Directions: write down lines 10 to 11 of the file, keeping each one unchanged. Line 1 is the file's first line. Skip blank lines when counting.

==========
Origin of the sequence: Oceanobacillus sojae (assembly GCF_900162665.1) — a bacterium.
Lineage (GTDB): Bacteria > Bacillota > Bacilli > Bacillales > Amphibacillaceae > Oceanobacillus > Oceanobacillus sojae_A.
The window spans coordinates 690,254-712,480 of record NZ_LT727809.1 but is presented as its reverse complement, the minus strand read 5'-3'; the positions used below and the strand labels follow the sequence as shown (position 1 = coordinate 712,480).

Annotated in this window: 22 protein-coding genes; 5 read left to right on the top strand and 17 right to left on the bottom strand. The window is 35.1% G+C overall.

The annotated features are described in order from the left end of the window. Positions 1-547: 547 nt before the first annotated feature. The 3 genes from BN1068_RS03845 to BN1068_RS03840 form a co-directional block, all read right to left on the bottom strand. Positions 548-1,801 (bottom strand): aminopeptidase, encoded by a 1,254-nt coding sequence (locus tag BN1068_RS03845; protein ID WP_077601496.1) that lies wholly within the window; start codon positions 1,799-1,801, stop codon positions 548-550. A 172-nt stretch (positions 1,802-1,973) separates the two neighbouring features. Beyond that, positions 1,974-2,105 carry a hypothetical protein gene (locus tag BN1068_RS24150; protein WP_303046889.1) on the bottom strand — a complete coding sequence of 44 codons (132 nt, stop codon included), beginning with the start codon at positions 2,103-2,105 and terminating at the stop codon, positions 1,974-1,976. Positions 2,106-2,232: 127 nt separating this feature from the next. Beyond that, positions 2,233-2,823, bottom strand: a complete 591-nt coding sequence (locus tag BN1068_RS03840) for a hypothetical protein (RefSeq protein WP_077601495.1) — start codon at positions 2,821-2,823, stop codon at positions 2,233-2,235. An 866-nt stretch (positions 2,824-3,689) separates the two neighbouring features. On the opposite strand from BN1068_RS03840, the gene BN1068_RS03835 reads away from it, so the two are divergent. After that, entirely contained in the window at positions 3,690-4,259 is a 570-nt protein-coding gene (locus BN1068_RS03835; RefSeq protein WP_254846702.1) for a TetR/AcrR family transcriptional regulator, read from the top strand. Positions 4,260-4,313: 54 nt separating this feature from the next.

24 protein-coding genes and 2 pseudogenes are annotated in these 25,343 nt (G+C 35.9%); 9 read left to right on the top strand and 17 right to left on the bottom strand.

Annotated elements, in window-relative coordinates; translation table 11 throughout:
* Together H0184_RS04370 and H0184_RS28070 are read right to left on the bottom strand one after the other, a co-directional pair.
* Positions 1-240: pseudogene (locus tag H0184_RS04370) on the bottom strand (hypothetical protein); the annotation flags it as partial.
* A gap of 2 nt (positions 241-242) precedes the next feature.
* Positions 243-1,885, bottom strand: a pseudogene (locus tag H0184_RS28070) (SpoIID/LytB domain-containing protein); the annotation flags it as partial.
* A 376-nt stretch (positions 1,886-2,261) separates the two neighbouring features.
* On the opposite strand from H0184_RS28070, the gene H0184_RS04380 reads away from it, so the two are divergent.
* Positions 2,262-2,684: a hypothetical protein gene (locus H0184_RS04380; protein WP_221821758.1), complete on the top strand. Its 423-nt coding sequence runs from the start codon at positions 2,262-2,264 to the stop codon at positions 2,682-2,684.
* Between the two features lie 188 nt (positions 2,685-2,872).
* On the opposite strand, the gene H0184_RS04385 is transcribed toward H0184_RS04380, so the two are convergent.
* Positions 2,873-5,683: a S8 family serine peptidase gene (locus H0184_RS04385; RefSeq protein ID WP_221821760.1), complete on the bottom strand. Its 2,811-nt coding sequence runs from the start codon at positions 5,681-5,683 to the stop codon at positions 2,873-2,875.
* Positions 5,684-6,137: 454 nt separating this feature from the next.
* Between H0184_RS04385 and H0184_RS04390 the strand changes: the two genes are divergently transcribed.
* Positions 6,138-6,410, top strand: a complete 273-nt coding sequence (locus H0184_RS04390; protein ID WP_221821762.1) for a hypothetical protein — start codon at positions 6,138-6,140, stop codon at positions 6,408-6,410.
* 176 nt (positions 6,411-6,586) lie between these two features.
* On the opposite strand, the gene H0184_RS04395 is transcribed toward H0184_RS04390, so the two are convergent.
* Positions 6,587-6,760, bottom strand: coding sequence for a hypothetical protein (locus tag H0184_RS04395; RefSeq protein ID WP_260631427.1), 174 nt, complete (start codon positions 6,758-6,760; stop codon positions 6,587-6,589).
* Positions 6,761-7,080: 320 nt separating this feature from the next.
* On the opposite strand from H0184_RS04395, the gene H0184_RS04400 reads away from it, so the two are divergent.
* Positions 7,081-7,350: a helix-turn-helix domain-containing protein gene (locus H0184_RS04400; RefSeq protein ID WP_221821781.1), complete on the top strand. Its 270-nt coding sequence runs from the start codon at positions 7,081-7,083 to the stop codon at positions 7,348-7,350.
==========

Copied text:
* A gap of 2 nt (positions 241-242) precedes the next feature.
* Positions 243-1,885, bottom strand: a pseudogene (locus tag H0184_RS28070) (SpoIID/LytB domain-containing protein); the annotation flags it as partial.